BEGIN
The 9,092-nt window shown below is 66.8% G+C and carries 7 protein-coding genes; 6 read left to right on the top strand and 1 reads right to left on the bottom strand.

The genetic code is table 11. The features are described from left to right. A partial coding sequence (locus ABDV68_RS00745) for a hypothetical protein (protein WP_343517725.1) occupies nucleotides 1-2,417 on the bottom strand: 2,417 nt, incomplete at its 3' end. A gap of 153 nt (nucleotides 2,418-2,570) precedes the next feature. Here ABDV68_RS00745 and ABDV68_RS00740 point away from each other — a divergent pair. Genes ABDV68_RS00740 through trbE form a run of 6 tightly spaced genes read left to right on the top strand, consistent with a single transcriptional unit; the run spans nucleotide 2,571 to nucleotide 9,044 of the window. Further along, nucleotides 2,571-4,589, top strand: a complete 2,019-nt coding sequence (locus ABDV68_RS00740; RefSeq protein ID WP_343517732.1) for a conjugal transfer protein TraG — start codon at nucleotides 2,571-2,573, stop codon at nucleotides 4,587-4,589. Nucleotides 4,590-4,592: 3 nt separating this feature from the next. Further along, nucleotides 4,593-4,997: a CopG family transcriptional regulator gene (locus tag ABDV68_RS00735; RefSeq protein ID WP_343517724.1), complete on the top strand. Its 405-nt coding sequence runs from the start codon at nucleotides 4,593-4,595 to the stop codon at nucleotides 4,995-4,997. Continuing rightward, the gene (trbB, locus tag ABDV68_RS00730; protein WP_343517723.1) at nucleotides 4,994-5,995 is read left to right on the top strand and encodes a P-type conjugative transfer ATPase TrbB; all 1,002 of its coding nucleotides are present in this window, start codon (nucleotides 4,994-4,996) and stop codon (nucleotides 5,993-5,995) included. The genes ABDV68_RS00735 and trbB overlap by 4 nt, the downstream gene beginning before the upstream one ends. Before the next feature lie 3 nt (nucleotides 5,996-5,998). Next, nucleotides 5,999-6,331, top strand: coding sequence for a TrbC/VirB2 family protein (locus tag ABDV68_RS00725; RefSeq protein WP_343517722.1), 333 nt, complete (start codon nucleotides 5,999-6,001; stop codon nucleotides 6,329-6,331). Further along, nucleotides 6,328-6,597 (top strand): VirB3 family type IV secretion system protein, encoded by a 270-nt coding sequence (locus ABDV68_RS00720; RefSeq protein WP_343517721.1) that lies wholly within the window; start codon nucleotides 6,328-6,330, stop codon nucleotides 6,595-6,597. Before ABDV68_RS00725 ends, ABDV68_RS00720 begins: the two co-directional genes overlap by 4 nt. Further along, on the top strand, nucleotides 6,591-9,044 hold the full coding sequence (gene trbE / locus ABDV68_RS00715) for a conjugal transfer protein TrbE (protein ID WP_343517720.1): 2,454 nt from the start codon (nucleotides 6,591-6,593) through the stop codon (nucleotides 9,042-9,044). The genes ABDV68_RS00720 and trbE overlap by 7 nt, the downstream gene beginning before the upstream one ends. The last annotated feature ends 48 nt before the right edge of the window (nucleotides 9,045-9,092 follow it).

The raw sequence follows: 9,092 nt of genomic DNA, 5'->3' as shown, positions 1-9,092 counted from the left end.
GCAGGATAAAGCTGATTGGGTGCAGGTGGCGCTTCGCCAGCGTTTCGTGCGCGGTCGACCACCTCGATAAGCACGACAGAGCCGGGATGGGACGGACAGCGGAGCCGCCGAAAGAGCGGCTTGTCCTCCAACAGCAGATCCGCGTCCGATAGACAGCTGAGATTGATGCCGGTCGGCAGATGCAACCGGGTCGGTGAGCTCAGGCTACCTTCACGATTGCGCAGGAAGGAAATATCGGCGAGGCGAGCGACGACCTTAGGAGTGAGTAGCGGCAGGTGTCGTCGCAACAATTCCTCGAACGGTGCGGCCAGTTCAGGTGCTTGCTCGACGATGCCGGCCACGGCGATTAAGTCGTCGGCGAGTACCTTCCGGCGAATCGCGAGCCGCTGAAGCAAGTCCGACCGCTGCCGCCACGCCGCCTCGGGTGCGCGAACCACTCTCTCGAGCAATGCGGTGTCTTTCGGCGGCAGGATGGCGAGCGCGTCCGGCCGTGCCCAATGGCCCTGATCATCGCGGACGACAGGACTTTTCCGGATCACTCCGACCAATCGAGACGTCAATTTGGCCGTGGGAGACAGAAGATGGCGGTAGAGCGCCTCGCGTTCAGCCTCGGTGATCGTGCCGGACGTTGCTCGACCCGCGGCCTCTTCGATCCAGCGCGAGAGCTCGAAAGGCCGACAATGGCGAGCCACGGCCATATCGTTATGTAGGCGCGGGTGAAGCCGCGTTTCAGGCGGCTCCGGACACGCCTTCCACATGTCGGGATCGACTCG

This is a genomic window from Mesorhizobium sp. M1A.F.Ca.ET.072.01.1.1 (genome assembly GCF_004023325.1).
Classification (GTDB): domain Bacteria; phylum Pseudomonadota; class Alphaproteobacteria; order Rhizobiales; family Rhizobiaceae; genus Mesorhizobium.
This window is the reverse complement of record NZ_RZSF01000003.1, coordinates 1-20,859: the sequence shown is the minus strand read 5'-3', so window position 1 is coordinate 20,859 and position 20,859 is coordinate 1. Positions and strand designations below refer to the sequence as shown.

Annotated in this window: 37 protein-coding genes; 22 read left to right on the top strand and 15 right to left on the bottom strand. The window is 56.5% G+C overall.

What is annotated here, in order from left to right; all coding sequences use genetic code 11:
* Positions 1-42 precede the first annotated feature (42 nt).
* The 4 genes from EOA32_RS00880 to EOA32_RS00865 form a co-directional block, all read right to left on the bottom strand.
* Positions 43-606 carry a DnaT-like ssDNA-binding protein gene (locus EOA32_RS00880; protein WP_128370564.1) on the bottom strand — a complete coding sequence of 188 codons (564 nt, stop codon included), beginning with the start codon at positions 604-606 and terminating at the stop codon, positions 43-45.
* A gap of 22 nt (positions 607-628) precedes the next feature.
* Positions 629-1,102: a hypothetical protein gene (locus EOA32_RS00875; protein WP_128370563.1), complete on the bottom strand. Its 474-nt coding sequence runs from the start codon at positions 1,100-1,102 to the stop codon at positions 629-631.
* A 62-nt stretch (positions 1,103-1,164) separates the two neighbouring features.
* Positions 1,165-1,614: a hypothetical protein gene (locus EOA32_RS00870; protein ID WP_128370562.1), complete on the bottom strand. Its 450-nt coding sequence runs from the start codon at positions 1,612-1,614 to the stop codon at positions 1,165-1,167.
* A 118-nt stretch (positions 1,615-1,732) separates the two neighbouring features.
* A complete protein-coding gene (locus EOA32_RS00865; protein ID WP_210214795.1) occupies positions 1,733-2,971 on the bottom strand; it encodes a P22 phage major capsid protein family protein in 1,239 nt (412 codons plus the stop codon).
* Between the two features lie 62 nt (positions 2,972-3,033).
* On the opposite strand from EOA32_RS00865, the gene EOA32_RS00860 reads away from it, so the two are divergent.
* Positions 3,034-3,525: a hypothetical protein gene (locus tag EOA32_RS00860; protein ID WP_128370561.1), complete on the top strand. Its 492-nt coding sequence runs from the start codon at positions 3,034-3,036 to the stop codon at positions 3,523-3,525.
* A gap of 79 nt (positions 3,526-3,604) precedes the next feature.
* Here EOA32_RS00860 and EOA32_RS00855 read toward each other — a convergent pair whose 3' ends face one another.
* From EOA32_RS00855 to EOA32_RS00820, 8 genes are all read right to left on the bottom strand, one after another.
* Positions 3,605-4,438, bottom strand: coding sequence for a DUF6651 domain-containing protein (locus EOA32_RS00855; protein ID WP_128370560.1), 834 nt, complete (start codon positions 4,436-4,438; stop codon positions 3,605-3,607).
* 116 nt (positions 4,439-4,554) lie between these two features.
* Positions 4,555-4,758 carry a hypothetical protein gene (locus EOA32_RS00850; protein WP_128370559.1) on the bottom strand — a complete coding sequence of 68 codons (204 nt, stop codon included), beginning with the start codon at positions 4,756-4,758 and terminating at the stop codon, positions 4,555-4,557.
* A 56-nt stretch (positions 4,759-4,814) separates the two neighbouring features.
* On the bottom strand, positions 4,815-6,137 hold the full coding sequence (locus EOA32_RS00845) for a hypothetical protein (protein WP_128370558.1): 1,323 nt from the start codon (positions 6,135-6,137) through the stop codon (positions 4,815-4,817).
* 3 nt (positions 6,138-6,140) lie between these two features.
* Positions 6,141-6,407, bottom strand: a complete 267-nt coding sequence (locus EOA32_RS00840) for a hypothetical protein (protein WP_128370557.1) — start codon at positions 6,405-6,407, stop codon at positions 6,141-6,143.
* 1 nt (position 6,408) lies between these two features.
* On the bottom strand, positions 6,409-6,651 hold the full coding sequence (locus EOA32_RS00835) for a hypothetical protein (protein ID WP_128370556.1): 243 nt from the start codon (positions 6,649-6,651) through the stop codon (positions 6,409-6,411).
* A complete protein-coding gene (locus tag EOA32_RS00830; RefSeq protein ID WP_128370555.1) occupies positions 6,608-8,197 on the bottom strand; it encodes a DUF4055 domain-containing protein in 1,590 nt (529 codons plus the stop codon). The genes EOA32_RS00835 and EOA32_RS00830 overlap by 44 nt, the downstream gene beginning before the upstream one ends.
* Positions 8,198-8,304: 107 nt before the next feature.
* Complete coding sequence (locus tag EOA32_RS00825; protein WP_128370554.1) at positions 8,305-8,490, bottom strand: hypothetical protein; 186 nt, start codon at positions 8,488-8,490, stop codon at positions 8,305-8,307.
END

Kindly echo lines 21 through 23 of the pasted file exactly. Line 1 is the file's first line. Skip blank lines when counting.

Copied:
* Positions 3,034-3,525: a hypothetical protein gene (locus tag EOA32_RS00860; protein ID WP_128370561.1), complete on the top strand. Its 492-nt coding sequence runs from the start codon at positions 3,034-3,036 to the stop codon at positions 3,523-3,525.
* A gap of 79 nt (positions 3,526-3,604) precedes the next feature.
* Here EOA32_RS00860 and EOA32_RS00855 read toward each other — a convergent pair whose 3' ends face one another.